Members of the LGBT community and supporters filled Rome's Piazza Montecitorio on Thursday to celebrate the vote on same-sex civil unions by the Chamber of Deputies. Simona Granati/Corbis via Getty Images hide caption

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On June 26, 2015, just hours after the U.S. Supreme Court validated same-sex marriages, Dennis Clark (center left) and Mark Henderson exchanged vows in Midtown Memphis. This photo, later posted on Facebook, led to their suspension from Freemasons by the Grand Lodge of Tennessee. Courtesy of Leanne McConnell hide caption

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For Freemasons, Is Banning Gays Or Being Gay Un-Masonic?

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'Gaycation': Ellen Page Explores LGBT Lives Globally On Travel Show

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Gay and bisexual men were banned from donating blood over concern that HIV could contaminate the blood supply. Vesna Andjic/Getty Images hide caption

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FDA Lifts Ban On Blood Donations By Gay And Bisexual Men

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Carlos McKnight waves a flag in support of same-sex marriage outside the Supreme Court. Jacquelyn Martin/AP hide caption

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After Supreme Court Decision, What's Next For Gay Rights Groups?

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LGBT Activists Push States To Expand Anti-Discrimination Laws

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In rural North Dakota, where Melanie Hoffert grew up on her family farm, discussing subjects like homosexuality and same-sex marriage is often considered taboo. Courtesy of Beacon Press hide caption

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A North Dakota Family Breaks The Silence On Gay Marriage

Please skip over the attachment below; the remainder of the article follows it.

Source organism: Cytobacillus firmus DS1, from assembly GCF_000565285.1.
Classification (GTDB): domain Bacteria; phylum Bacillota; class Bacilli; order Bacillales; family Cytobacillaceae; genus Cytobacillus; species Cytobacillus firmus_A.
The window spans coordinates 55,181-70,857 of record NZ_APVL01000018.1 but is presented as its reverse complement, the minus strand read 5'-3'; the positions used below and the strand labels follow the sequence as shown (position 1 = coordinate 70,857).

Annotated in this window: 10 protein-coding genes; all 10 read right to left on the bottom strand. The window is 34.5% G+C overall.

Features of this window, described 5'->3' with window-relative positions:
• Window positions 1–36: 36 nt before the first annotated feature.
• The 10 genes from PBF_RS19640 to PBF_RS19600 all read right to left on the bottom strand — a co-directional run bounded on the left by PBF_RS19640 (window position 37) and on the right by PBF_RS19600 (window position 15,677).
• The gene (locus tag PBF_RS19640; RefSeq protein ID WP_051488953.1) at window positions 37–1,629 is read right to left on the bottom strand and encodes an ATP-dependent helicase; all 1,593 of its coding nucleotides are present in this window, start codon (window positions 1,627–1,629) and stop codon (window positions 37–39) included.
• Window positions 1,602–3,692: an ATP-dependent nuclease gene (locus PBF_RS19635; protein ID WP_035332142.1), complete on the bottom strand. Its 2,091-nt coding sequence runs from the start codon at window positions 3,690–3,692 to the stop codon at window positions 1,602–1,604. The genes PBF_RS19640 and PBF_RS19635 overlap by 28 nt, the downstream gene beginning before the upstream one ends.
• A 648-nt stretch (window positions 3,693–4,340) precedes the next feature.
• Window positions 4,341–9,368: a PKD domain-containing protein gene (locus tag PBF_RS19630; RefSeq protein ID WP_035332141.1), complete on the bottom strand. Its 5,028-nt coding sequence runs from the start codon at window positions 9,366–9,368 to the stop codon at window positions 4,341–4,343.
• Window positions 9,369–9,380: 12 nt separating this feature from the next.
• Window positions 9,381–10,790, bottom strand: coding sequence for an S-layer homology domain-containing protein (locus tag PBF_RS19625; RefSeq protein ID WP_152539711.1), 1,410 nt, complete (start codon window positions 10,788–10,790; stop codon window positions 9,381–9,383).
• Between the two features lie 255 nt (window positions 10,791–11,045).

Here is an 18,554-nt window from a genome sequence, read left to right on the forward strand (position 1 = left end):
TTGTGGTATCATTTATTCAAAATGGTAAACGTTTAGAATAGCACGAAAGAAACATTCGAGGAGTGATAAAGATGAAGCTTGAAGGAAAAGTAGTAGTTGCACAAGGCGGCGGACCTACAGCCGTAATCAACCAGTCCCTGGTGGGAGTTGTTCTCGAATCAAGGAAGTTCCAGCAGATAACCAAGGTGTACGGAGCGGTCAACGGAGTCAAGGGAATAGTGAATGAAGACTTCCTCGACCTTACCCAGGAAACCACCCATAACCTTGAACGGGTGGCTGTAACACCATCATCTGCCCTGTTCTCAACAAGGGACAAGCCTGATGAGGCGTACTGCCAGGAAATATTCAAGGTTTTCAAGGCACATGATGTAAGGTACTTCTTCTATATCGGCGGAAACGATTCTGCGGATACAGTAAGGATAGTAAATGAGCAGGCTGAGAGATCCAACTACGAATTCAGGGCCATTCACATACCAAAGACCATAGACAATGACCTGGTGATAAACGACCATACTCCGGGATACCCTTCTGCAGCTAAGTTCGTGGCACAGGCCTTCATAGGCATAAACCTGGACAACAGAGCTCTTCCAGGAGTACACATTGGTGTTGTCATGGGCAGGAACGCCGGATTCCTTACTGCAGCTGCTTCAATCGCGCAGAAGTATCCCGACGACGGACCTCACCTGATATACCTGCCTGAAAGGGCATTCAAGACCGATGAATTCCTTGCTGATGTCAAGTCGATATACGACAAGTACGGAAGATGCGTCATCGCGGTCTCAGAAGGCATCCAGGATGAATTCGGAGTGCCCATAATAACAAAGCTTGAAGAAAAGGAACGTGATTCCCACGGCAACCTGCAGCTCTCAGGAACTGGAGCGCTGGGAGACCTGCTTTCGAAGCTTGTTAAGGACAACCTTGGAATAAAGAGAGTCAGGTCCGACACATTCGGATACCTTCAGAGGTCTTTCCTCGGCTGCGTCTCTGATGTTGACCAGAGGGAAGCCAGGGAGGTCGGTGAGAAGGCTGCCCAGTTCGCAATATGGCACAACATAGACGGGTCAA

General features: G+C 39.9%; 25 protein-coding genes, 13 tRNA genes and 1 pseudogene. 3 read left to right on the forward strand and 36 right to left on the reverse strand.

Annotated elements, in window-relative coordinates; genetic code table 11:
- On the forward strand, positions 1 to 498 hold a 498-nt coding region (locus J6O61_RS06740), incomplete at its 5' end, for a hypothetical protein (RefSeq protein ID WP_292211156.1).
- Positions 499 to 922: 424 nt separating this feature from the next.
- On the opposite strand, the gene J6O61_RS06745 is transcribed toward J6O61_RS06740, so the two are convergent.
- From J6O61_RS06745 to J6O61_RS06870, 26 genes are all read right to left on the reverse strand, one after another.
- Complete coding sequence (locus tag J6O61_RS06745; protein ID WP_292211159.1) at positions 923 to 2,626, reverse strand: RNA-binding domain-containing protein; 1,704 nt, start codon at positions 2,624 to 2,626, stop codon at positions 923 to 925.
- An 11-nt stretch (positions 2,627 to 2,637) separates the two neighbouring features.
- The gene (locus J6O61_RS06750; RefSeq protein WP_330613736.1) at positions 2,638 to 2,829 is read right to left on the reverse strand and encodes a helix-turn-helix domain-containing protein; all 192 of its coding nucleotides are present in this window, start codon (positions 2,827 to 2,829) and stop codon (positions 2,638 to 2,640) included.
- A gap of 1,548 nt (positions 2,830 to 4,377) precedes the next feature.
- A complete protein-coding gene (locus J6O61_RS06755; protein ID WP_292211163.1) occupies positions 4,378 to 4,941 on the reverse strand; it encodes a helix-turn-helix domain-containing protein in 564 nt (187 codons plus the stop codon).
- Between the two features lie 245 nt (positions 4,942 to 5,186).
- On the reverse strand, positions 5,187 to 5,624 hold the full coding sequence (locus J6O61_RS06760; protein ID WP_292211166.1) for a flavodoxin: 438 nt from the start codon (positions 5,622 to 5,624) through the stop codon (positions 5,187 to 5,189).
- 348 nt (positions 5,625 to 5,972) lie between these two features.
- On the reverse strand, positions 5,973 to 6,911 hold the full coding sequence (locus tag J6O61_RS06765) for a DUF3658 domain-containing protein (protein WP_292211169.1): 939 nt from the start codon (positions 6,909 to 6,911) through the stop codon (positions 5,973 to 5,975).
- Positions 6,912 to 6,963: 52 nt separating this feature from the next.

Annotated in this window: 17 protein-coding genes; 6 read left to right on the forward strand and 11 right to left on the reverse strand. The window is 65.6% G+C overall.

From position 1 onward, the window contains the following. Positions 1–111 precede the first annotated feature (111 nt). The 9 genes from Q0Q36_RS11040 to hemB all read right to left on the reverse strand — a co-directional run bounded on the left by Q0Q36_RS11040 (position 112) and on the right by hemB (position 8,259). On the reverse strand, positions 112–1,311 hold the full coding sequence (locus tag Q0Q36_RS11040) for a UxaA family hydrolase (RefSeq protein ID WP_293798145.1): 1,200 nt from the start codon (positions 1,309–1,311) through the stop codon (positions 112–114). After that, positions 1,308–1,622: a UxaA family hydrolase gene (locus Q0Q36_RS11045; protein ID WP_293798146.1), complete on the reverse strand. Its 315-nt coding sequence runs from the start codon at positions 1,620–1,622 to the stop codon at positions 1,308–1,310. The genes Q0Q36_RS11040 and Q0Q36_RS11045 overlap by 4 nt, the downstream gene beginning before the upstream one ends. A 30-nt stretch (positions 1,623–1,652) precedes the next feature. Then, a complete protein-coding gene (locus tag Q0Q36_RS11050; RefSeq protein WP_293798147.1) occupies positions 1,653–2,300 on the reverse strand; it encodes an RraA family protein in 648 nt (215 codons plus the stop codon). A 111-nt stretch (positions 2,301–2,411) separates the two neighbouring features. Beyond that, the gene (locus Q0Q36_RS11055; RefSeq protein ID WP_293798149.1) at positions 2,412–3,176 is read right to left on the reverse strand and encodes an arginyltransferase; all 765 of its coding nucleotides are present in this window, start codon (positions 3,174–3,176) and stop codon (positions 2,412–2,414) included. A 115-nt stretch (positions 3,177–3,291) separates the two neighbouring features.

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Diane Gira (left) and Valerie Nelson (right) pose with their son, Madison, in their home near Wahpeton, N.D. Maggie Penman/NPR hide caption

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Church Ceremonies Push North Dakota Town To Grapple With Gay Rights

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The small town of Wahpeton, N.D., is one of the places where conversations on same-sex marriage are playing out in schools, churches and families. Maggie Penman/NPR hide caption

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What We Talk About When We Talk About Gay Marriage

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Thousands of opponents of Indiana Senate Bill 101, the Religious Freedom Restoration Act, gathered on the lawn of the Indiana State House to rally against that legislation on Saturday. Doug McSchooler/AP hide caption

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Several countries, including Australia, Japan and Great Britain, already encourage blood donations from some gay men. Kevin Curtis/Getty Images/Science Photo Library hide caption

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FDA Considers Allowing Blood Donations From Some Gay Men

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Counterdemonstrators in favor of LGBT rights wear pink triangles, reminiscent of those homosexuals were forced to wear in Nazi concentration camps. Sylvia Poggioli/NPR hide caption

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For Italy's Gay Rights Advocates, It's 1 Step Forward, 2 Steps Back

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